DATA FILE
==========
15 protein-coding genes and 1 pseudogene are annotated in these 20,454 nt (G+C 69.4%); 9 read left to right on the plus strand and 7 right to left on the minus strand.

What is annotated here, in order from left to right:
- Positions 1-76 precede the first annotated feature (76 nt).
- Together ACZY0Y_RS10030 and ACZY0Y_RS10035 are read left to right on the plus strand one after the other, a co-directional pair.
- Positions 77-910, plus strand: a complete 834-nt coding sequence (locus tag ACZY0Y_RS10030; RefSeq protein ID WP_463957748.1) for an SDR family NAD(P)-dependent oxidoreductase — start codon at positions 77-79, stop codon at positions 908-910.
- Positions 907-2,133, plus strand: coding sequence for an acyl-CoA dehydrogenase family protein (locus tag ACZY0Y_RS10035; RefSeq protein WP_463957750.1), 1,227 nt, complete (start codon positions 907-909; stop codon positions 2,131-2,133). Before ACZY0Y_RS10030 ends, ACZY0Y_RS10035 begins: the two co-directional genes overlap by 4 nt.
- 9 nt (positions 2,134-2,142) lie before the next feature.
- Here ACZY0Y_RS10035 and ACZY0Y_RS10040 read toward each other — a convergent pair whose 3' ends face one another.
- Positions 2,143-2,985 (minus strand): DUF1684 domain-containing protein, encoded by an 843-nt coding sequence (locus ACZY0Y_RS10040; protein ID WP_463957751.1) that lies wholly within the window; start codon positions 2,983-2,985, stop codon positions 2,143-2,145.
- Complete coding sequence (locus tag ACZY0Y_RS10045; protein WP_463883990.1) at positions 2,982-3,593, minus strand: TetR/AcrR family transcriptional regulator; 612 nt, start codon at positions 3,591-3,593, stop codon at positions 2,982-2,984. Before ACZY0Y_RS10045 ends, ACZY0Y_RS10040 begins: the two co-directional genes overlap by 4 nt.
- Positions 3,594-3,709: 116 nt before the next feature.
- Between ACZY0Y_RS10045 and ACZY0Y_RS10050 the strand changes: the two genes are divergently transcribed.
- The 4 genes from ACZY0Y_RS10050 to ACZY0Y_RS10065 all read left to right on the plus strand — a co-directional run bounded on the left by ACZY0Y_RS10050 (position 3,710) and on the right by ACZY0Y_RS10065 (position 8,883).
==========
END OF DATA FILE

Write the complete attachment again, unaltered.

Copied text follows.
15 protein-coding genes and 1 pseudogene are annotated in these 20,454 nt (G+C 69.4%); 9 read left to right on the plus strand and 7 right to left on the minus strand.

What is annotated here, in order from left to right:
- Positions 1-76 precede the first annotated feature (76 nt).
- Together ACZY0Y_RS10030 and ACZY0Y_RS10035 are read left to right on the plus strand one after the other, a co-directional pair.
- Positions 77-910, plus strand: a complete 834-nt coding sequence (locus tag ACZY0Y_RS10030; RefSeq protein ID WP_463957748.1) for an SDR family NAD(P)-dependent oxidoreductase — start codon at positions 77-79, stop codon at positions 908-910.
- Positions 907-2,133, plus strand: coding sequence for an acyl-CoA dehydrogenase family protein (locus tag ACZY0Y_RS10035; RefSeq protein WP_463957750.1), 1,227 nt, complete (start codon positions 907-909; stop codon positions 2,131-2,133). Before ACZY0Y_RS10030 ends, ACZY0Y_RS10035 begins: the two co-directional genes overlap by 4 nt.
- 9 nt (positions 2,134-2,142) lie before the next feature.
- Here ACZY0Y_RS10035 and ACZY0Y_RS10040 read toward each other — a convergent pair whose 3' ends face one another.
- Positions 2,143-2,985 (minus strand): DUF1684 domain-containing protein, encoded by an 843-nt coding sequence (locus ACZY0Y_RS10040; protein ID WP_463957751.1) that lies wholly within the window; start codon positions 2,983-2,985, stop codon positions 2,143-2,145.
- Complete coding sequence (locus tag ACZY0Y_RS10045; protein WP_463883990.1) at positions 2,982-3,593, minus strand: TetR/AcrR family transcriptional regulator; 612 nt, start codon at positions 3,591-3,593, stop codon at positions 2,982-2,984. Before ACZY0Y_RS10045 ends, ACZY0Y_RS10040 begins: the two co-directional genes overlap by 4 nt.
- Positions 3,594-3,709: 116 nt before the next feature.
- Between ACZY0Y_RS10045 and ACZY0Y_RS10050 the strand changes: the two genes are divergently transcribed.
- The 4 genes from ACZY0Y_RS10050 to ACZY0Y_RS10065 all read left to right on the plus strand — a co-directional run bounded on the left by ACZY0Y_RS10050 (position 3,710) and on the right by ACZY0Y_RS10065 (position 8,883).